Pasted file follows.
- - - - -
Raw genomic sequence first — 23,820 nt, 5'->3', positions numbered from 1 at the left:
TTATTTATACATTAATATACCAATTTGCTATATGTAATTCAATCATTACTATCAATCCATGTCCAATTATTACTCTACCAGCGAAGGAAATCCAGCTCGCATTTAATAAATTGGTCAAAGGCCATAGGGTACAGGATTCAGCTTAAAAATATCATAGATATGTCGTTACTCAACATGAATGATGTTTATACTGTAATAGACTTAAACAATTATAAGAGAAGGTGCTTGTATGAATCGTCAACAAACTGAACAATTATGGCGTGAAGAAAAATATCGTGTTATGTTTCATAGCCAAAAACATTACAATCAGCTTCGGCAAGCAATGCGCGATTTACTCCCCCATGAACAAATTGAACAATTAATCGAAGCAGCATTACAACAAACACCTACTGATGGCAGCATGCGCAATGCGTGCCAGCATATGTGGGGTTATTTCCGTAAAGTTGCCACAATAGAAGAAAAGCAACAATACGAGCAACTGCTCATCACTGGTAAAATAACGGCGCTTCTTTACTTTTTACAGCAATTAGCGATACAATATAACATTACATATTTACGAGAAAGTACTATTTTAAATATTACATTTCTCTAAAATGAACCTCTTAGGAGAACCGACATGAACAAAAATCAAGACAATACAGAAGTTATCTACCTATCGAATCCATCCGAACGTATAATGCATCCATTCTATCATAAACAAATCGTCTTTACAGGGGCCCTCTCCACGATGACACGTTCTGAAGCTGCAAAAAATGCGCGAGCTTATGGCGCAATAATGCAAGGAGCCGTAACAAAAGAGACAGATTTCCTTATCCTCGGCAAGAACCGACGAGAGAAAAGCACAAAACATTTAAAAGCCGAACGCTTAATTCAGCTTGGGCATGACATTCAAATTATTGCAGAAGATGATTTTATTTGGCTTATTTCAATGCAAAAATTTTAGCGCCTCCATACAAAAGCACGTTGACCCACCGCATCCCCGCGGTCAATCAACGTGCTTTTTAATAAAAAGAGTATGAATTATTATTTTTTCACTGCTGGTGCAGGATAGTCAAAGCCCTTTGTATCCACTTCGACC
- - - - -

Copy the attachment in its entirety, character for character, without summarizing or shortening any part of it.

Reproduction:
Raw genomic sequence first — 23,820 nt, 5'->3', positions numbered from 1 at the left:
TTATTTATACATTAATATACCAATTTGCTATATGTAATTCAATCATTACTATCAATCCATGTCCAATTATTACTCTACCAGCGAAGGAAATCCAGCTCGCATTTAATAAATTGGTCAAAGGCCATAGGGTACAGGATTCAGCTTAAAAATATCATAGATATGTCGTTACTCAACATGAATGATGTTTATACTGTAATAGACTTAAACAATTATAAGAGAAGGTGCTTGTATGAATCGTCAACAAACTGAACAATTATGGCGTGAAGAAAAATATCGTGTTATGTTTCATAGCCAAAAACATTACAATCAGCTTCGGCAAGCAATGCGCGATTTACTCCCCCATGAACAAATTGAACAATTAATCGAAGCAGCATTACAACAAACACCTACTGATGGCAGCATGCGCAATGCGTGCCAGCATATGTGGGGTTATTTCCGTAAAGTTGCCACAATAGAAGAAAAGCAACAATACGAGCAACTGCTCATCACTGGTAAAATAACGGCGCTTCTTTACTTTTTACAGCAATTAGCGATACAATATAACATTACATATTTACGAGAAAGTACTATTTTAAATATTACATTTCTCTAAAATGAACCTCTTAGGAGAACCGACATGAACAAAAATCAAGACAATACAGAAGTTATCTACCTATCGAATCCATCCGAACGTATAATGCATCCATTCTATCATAAACAAATCGTCTTTACAGGGGCCCTCTCCACGATGACACGTTCTGAAGCTGCAAAAAATGCGCGAGCTTATGGCGCAATAATGCAAGGAGCCGTAACAAAAGAGACAGATTTCCTTATCCTCGGCAAGAACCGACGAGAGAAAAGCACAAAACATTTAAAAGCCGAACGCTTAATTCAGCTTGGGCATGACATTCAAATTATTGCAGAAGATGATTTTATTTGGCTTATTTCAATGCAAAAATTTTAGCGCCTCCATACAAAAGCACGTTGACCCACCGCATCCCCGCGGTCAATCAACGTGCTTTTTAATAAAAAGAGTATGAATTATTATTTTTTCACTGCTGGTGCAGGATAGTCAAAGCCCTTTGTATCCACTTCGACC